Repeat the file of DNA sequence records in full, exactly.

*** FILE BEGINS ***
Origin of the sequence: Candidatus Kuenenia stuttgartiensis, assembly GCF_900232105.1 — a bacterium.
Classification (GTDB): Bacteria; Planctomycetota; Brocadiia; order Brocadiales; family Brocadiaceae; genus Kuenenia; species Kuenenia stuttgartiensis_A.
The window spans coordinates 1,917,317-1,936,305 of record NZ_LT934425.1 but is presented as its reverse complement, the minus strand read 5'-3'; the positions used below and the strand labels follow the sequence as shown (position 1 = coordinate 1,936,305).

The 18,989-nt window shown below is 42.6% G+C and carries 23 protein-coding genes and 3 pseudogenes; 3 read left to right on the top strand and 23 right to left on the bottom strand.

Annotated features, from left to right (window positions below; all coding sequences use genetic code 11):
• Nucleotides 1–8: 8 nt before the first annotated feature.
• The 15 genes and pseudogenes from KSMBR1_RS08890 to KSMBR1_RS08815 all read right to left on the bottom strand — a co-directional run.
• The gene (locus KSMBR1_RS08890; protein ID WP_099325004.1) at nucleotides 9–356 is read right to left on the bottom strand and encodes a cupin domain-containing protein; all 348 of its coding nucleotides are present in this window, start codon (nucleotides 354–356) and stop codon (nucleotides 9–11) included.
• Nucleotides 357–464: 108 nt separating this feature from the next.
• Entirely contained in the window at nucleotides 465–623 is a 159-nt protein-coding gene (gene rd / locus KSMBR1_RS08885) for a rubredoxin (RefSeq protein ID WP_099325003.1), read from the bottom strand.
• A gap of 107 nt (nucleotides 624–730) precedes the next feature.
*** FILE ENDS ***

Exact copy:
Origin of the sequence: Candidatus Kuenenia stuttgartiensis, assembly GCF_900232105.1 — a bacterium.
Classification (GTDB): Bacteria; Planctomycetota; Brocadiia; order Brocadiales; family Brocadiaceae; genus Kuenenia; species Kuenenia stuttgartiensis_A.
The window spans coordinates 1,917,317-1,936,305 of record NZ_LT934425.1 but is presented as its reverse complement, the minus strand read 5'-3'; the positions used below and the strand labels follow the sequence as shown (position 1 = coordinate 1,936,305).

The 18,989-nt window shown below is 42.6% G+C and carries 23 protein-coding genes and 3 pseudogenes; 3 read left to right on the top strand and 23 right to left on the bottom strand.

Annotated features, from left to right (window positions below; all coding sequences use genetic code 11):
• Nucleotides 1–8: 8 nt before the first annotated feature.
• The 15 genes and pseudogenes from KSMBR1_RS08890 to KSMBR1_RS08815 all read right to left on the bottom strand — a co-directional run.
• The gene (locus KSMBR1_RS08890; protein ID WP_099325004.1) at nucleotides 9–356 is read right to left on the bottom strand and encodes a cupin domain-containing protein; all 348 of its coding nucleotides are present in this window, start codon (nucleotides 354–356) and stop codon (nucleotides 9–11) included.
• Nucleotides 357–464: 108 nt separating this feature from the next.
• Entirely contained in the window at nucleotides 465–623 is a 159-nt protein-coding gene (gene rd / locus KSMBR1_RS08885) for a rubredoxin (RefSeq protein ID WP_099325003.1), read from the bottom strand.
• A gap of 107 nt (nucleotides 624–730) precedes the next feature.